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What's the Score With the Score?

Having been recently quoted in brief in the European Wall Street Journal on the subject of scoring wine (here) I thought I might elucidate and lay out my thoughts in more detail.

It is abundantly clear that a vast number of factors govern the way we taste wine, from barometric pressure to, well, a glance at the label would have a pretty significant effect, to be sure. I would be willing to bet that there are many factors seldom considered that also affect our vinous opinions: hormones given off by those nearby, for example; something cyclic occurring within ourselves, even.

Tasting wine is, of course, an entirely subjective thing. And let's face it, we have extremely limited resources at our disposal. Our senses of smell and taste are limited; we evaluate wine through a veil of organoleptic inhibition.

Wine is made to be enjoyed as part of our lives, whether at table, as part of a celebration...whatever. Tasting a line-up of wine in the relatively sterile environment of a tasting room gives what is surely superficially a level playing field, but will certainly flatter some wines over others.

Similarly, the practice of blind tasting might prevent us from lifting the glass to our noses with some preconception or other, but it cannot help us overcome the shock of something unexpected: a style we would evaluate with more sympathy were we familiar with the wine maker's intentions.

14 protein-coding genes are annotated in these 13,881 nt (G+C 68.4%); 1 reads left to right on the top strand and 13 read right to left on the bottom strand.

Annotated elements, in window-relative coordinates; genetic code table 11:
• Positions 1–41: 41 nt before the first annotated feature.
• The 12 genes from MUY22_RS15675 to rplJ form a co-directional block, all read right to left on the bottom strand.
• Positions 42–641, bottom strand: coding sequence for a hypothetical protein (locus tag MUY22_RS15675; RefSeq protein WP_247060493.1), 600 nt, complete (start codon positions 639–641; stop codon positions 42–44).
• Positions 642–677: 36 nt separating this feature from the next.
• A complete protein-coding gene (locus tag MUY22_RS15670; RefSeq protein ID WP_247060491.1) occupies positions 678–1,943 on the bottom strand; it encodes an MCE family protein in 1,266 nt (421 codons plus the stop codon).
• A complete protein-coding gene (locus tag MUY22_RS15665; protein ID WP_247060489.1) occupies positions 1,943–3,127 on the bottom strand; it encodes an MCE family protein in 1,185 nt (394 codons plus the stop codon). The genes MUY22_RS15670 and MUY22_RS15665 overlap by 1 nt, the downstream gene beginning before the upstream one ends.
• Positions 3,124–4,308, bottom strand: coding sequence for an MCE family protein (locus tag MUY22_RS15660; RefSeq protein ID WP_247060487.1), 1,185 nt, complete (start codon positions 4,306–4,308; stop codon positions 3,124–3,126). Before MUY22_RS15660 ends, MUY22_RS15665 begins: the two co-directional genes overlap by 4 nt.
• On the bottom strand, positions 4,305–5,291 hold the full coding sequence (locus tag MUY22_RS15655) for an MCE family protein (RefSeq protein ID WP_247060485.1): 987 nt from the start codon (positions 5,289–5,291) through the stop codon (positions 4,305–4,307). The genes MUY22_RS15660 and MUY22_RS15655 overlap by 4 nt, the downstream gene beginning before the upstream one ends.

Big wine tastings are a highly inexact way to evaluate anything. The annual UGC bunfight at the Royal Opera House, for example, quickly leaves one's senses smothered in young fruit and tannin. Properly analysing the creation of a wine maker who endeavours to make a wine both subtle and elegant in the midst of modern heavyweights is clearly beyond the skills of any taster.

And a wine attains perfection only in consideration of the exact moment at which it is consumed, taking all relevant factors into consideration. A 7% Mosel Riesling in a summer garden; a giant-sized Hermitage with venison in a wood-panelled dining room with a fire roaring in the hearth: both might conspire to be wines unsurpassable in appositeness vis-à-vis time and place. There and then nothing would or could be better.

I suggest that there is no vinous perfection in the "vacuum" of a tasting room. Further, I would even suggest that judging wine - applying terms like "better", "great", "minor" etc. - are an affectation. Our task at hand should be to describe wines only. Why do more? Judging is, as I have suggested, an irrelevance.

And those writers who say that readers and consumers demand such things should ask themselves: "is it really healthy to give people everything they ask for?" Make your readers work a little harder for greater understanding and we will all be better off. 
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